Let your device be your sidekick

This summer marks the second anniversary of living with my new clutch, the cochlear implant (CI), which I call "black magic," that restored my hearing.

Importantly, I discovered many practical ways in which my sidekick, aka my smartphone, helped me communicate when my world was silent for 14 months before my CI surgery. I believe the solutions I discovered using my smartphone during those pre-surgery months can be equally beneficial to the hard-of-hearing even when they are not deaf.

As a consumer advocate most prominently on technology matters, I always preach the many practical benefits that can be gleaned from your investment in a smartphone. I consider those practical benefits analogous to the financial concept of "return on investment" (ROI), regardless of whether those investments are in technology devices and/or subscription services offered in the digital world, though technology's ROI is immeasureable in my opinion.

I consider sharing this knowledge critically important, as without a "reference manual" that Boomer and GenX generation consumers are used to from 20th century technology devices, many beneficial features will go undiscovered with 21st century technology devices.

Take the Microsoft's subscription service of their popular Office productivity suite for example. Earlier this year, while researching free applications that can transcribe my classroom recordings that I review to prepare customized handouts, I discovered that our Microsoft365, formerly Office365, subscription can now transcribe the audio recordings I upload, saving me time.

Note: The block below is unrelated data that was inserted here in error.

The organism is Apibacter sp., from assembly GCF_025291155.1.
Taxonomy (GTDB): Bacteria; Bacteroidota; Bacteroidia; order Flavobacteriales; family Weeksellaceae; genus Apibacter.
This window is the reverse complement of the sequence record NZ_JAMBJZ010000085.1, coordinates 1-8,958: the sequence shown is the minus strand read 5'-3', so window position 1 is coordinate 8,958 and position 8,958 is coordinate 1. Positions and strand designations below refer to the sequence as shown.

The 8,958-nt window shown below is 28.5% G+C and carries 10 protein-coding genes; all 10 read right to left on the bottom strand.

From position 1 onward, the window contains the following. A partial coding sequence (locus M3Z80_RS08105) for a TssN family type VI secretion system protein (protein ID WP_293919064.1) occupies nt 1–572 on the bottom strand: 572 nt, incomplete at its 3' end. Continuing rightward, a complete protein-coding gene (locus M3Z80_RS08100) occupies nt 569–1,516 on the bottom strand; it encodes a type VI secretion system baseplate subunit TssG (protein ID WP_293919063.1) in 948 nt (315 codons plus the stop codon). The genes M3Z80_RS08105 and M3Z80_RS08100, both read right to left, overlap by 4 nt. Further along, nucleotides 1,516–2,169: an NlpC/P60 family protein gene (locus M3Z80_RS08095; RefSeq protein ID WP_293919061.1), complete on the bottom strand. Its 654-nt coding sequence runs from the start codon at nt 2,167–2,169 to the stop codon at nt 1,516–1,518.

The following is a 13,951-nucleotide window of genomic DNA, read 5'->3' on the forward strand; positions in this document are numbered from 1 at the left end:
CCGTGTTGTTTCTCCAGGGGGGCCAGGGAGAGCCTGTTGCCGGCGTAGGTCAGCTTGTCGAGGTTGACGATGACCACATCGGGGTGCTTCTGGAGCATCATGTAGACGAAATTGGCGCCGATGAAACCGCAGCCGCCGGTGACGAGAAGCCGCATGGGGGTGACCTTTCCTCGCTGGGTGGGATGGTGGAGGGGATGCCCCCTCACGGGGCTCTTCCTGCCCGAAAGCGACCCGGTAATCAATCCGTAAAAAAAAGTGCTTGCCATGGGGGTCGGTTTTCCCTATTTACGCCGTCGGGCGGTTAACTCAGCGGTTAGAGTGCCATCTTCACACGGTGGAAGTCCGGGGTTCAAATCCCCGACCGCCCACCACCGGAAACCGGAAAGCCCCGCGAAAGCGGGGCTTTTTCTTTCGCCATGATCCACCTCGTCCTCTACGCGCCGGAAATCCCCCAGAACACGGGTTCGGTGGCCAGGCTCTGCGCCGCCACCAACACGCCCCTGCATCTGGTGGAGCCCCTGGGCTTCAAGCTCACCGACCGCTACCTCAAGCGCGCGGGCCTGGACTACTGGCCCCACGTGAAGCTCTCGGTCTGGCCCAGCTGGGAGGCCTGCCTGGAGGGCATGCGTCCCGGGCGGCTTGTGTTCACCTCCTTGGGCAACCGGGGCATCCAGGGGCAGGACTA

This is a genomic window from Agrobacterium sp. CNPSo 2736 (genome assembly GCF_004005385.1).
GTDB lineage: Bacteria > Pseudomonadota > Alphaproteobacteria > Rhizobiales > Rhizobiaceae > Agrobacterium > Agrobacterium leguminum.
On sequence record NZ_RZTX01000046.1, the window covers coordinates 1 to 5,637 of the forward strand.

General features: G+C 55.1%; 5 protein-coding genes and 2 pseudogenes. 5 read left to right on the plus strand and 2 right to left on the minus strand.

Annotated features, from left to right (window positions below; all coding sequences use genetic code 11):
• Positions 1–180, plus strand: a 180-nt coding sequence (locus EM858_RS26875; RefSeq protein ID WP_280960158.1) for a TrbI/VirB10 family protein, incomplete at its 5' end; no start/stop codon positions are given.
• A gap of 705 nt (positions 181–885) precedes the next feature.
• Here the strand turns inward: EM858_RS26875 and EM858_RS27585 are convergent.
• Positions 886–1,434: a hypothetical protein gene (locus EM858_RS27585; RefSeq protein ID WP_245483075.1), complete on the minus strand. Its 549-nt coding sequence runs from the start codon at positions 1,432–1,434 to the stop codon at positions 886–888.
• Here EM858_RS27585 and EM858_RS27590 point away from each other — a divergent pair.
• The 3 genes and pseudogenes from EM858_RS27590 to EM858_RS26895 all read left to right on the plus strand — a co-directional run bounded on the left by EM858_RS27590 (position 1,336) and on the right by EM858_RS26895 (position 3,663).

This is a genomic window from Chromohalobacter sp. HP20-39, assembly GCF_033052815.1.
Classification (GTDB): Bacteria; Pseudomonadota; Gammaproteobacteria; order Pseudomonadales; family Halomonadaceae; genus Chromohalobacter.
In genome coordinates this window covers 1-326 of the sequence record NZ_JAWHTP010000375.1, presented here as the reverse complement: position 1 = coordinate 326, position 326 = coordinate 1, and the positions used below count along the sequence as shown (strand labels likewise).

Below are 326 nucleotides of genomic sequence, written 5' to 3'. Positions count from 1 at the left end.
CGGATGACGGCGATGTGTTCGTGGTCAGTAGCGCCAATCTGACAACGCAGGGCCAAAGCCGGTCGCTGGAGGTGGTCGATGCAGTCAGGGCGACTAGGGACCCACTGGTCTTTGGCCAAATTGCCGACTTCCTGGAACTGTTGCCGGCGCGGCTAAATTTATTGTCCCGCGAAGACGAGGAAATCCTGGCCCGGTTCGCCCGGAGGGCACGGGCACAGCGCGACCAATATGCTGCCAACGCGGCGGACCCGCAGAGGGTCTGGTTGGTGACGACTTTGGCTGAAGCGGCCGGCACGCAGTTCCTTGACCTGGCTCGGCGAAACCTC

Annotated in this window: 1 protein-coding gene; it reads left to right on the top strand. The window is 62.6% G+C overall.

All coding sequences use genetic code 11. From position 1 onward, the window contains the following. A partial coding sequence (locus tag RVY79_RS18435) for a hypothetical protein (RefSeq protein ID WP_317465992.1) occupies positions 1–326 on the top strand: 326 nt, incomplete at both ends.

BTW, the non-subscription version is still an option. Visit wbvobserver.com/read/columns/the-digital-world to read my July 7, 2020, column for details.

I have my grievances, aka pet peeves, that I wish technology device manufacturers could remediate through more "standardization" instead of confusing consumers through "differentiation" but academically, I understand that differentiation is necessary for healthy competition.

I'm at least grateful that the mutually exclusive ecosystems that smartphones and tablets operate in – devices running Google's Android or Apple's iOS/iPadOS operating systems – both have "Accessibility" settings to alleviate certain types of challenges that users' disabilities may heighten their operational difficulties of these devices.

Over the years and to this day, I have repeatedly seen how a useful standard feature like using the transcription prowess built into the "virtual keyboards" (those small keyboards that popup on the device's screen when it knows you want to type in something and disappears when you're done) is relatively unknown to many seniors I help.

Pushing that little microphone icon on the device's virtual keyboard will let the user "speak" a reply to a text/email, for example. I don't have arthritis yet but my mom does and it is often painful for her to type on the small keyboard on her iPhone so I taught her to use transcription built into the smartphone instead.

Whether you have a challenge typing on the small virtual keyboard or just have fat fingers like me, LOL, you may want to let the smartphone transcribe what you dictate instead. In the next column, I'll give more practical examples that are useful for those with hearing issues.

Tak Sato

Strategist and technologist with over 30 years of experience in the private sector. Holds Bachelor of Science in Computer Information Science and Executive MBA from Cleveland State University.

As Founder of the Center for Aging in the Digital World, a 501(c)(3) nonprofit empowering seniors with digital literacy, Tak connects the dots to help people utilize appropriate technology in their personal and professional lives while using digital literacy as a tool for seniors to avoid loneliness and social isolation. Please visit EmpowerSeniors.Org for more information!

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Volume 15, Issue 11, Posted 8:23 AM, 06.20.2023